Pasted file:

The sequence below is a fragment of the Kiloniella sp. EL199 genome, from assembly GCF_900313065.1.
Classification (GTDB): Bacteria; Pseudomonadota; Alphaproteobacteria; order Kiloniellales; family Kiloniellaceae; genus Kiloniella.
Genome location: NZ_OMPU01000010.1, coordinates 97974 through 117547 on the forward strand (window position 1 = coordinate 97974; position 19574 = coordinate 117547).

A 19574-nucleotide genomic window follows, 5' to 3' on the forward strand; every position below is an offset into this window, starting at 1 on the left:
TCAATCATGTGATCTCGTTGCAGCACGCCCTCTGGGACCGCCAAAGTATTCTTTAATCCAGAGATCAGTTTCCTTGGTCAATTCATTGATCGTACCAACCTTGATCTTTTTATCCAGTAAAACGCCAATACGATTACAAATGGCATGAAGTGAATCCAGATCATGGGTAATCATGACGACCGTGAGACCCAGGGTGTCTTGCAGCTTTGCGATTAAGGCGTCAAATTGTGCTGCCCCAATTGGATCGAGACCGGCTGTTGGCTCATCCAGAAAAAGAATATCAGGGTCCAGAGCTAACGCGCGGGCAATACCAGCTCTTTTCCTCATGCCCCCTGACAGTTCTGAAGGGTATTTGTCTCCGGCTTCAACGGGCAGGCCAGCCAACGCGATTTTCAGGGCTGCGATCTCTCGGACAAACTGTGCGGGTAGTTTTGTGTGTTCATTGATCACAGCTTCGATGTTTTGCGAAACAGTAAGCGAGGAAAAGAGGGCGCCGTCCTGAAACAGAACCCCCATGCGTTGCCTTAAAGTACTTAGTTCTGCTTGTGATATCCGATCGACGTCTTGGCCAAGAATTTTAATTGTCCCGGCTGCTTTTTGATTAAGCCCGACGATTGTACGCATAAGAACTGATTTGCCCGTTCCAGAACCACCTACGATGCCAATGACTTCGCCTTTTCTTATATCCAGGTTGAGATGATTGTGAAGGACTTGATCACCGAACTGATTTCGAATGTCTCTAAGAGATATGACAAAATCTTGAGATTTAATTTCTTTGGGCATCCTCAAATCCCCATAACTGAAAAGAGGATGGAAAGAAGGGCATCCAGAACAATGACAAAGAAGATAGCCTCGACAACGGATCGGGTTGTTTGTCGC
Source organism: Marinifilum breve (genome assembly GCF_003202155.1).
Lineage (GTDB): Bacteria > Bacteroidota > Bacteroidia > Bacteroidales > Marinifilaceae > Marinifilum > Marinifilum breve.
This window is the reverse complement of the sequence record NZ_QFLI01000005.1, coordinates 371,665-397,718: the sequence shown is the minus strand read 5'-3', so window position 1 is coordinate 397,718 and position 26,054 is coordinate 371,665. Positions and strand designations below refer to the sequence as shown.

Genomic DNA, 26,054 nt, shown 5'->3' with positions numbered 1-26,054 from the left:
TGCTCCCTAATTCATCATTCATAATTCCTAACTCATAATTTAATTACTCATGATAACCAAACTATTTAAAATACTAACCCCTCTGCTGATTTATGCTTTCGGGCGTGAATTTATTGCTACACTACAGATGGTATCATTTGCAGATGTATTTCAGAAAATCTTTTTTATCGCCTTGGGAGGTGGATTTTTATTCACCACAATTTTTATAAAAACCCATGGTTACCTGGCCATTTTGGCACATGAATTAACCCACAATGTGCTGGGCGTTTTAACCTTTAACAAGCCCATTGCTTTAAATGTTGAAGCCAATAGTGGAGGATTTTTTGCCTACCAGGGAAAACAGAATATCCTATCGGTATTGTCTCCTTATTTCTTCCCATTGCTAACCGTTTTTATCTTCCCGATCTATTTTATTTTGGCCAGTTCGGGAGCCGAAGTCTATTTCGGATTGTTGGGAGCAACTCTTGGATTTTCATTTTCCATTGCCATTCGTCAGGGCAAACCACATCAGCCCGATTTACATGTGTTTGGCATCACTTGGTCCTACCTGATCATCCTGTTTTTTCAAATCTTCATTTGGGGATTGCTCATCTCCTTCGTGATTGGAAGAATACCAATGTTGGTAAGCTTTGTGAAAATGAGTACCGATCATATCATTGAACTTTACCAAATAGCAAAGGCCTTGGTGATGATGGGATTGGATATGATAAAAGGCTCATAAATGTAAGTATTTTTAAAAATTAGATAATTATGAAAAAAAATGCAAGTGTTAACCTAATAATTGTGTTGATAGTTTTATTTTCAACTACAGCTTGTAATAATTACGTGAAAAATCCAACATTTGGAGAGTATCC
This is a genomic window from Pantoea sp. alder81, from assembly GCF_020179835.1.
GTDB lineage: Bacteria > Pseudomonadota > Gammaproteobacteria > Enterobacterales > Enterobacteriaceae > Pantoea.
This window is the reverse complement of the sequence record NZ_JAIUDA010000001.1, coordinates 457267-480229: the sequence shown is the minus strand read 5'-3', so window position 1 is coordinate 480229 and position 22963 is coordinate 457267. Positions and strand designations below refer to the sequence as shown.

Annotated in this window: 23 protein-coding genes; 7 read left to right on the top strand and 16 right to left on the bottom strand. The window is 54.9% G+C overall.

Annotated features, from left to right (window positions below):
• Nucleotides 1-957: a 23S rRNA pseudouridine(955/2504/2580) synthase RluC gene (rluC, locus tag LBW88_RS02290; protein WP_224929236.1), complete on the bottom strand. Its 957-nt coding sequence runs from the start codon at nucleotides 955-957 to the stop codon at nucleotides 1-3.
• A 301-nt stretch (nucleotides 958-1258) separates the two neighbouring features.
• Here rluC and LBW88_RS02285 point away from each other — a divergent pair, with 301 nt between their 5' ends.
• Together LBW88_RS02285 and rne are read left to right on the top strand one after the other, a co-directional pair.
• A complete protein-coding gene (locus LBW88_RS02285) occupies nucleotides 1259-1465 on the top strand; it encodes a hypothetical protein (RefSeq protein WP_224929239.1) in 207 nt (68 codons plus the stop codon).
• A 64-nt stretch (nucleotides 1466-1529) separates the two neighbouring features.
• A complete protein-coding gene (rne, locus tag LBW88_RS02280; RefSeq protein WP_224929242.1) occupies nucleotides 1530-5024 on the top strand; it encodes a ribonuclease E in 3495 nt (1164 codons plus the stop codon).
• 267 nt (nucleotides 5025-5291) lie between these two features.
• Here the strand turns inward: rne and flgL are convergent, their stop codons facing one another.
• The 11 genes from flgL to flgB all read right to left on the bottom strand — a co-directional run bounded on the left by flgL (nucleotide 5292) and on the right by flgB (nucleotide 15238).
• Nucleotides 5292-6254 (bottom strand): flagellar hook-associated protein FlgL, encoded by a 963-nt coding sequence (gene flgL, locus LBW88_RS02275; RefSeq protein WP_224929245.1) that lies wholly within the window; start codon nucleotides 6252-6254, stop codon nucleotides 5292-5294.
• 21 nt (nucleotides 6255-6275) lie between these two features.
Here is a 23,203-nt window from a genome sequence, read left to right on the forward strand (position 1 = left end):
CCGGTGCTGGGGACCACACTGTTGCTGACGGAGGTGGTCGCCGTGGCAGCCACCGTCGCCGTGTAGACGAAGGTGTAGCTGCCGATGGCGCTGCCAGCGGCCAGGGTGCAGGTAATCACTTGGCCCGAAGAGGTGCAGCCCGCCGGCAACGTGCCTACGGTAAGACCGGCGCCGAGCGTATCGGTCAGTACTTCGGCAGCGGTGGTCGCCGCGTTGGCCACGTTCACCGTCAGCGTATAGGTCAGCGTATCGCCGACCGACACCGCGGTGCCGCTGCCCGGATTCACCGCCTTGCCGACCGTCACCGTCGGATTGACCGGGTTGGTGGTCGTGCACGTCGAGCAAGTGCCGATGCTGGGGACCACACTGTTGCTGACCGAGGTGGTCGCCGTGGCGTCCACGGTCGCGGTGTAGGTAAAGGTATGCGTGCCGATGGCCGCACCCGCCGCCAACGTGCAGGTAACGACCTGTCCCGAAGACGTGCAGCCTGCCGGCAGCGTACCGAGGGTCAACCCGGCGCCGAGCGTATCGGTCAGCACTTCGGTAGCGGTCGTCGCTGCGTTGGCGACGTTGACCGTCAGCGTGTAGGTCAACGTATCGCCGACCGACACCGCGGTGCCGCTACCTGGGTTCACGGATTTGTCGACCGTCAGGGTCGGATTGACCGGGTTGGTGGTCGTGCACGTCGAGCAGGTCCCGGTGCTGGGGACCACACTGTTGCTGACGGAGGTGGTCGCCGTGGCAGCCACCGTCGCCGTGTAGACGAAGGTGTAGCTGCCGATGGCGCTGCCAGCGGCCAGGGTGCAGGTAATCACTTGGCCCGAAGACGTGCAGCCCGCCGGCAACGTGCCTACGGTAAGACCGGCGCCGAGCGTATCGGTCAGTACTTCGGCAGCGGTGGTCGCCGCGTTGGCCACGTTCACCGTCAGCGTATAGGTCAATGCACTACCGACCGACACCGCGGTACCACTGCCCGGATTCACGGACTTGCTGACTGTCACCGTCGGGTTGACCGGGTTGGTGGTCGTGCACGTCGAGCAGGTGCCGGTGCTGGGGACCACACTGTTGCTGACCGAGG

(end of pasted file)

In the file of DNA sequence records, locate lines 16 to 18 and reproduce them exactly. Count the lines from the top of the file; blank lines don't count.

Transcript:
• Nucleotides 1-957: a 23S rRNA pseudouridine(955/2504/2580) synthase RluC gene (rluC, locus tag LBW88_RS02290; protein WP_224929236.1), complete on the bottom strand. Its 957-nt coding sequence runs from the start codon at nucleotides 955-957 to the stop codon at nucleotides 1-3.
• A 301-nt stretch (nucleotides 958-1258) separates the two neighbouring features.
• Here rluC and LBW88_RS02285 point away from each other — a divergent pair, with 301 nt between their 5' ends.